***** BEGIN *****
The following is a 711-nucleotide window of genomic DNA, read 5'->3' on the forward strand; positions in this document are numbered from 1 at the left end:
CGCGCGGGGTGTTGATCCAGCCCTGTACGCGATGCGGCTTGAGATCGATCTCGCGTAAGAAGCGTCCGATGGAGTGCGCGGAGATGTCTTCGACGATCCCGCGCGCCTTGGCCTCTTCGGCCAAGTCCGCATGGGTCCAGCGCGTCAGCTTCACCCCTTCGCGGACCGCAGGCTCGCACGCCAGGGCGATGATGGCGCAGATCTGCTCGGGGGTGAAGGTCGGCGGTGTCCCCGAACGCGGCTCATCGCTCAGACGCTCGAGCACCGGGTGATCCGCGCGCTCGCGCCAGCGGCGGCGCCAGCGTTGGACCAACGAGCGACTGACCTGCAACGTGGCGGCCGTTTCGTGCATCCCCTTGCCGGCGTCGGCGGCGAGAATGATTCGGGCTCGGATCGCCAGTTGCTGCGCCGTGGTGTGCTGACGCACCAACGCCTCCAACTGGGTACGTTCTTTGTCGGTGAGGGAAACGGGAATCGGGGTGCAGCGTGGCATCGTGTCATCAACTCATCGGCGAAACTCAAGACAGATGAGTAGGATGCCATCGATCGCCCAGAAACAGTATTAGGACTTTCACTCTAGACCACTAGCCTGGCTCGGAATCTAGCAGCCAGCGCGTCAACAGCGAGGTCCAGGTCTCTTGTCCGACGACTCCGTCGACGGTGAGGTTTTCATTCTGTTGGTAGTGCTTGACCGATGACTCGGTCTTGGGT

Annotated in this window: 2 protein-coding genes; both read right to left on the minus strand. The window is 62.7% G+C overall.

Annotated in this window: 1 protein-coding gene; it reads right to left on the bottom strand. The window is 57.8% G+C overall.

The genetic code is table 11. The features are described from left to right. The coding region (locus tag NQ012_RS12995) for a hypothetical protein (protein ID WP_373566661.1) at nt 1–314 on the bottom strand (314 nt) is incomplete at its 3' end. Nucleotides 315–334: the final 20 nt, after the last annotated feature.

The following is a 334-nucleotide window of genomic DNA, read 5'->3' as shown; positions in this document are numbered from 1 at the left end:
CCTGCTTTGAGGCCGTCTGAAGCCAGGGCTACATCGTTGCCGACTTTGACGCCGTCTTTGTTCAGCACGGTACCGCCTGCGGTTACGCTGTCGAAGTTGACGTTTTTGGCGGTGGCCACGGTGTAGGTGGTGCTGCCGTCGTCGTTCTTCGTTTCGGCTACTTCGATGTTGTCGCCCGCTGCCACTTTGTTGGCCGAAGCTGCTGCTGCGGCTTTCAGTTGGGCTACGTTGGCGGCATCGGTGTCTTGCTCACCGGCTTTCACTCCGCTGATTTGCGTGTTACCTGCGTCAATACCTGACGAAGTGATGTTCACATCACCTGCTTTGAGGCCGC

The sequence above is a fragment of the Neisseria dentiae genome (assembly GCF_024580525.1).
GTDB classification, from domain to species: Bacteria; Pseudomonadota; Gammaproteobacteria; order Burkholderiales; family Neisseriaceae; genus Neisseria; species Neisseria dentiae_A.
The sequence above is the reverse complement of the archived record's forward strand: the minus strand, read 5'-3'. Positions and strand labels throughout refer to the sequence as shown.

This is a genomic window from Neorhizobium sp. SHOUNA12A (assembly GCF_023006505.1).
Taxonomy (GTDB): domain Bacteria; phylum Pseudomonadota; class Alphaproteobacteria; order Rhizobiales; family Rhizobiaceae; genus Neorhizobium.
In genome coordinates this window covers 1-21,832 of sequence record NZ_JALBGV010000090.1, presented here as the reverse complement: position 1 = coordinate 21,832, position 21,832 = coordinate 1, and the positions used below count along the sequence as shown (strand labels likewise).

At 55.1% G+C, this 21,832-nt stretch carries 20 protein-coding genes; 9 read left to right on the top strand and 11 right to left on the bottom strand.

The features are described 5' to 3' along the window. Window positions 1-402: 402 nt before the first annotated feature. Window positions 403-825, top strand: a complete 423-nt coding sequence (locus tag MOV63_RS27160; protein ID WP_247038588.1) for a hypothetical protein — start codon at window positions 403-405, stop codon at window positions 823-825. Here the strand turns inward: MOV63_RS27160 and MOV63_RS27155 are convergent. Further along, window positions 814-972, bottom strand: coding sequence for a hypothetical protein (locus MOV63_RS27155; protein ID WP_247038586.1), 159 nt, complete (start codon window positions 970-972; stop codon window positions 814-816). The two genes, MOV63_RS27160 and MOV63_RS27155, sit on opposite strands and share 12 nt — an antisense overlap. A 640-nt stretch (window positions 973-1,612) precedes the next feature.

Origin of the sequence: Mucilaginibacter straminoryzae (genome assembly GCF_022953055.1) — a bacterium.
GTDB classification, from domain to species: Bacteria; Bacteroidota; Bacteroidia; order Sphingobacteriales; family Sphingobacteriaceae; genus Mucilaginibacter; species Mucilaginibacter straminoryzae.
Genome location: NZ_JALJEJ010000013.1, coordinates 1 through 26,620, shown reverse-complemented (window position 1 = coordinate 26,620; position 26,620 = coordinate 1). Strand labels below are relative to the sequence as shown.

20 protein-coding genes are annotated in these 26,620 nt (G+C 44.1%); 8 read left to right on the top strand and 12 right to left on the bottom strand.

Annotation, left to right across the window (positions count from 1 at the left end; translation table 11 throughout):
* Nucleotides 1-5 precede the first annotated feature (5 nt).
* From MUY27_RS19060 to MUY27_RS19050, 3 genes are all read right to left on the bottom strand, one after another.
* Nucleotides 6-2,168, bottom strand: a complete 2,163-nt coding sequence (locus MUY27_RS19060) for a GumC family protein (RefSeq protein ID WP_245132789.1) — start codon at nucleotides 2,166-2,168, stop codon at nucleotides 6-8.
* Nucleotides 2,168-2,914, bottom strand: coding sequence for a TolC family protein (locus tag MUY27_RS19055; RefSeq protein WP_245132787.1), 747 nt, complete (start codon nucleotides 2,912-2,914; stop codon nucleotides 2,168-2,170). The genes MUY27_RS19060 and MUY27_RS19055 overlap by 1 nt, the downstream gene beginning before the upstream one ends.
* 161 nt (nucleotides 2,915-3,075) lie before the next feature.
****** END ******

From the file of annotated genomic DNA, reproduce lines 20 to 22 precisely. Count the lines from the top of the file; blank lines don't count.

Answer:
Annotation, left to right across the window (positions count from 1 at the left end; translation table 11 throughout):
* Nucleotides 1-5 precede the first annotated feature (5 nt).
* From MUY27_RS19060 to MUY27_RS19050, 3 genes are all read right to left on the bottom strand, one after another.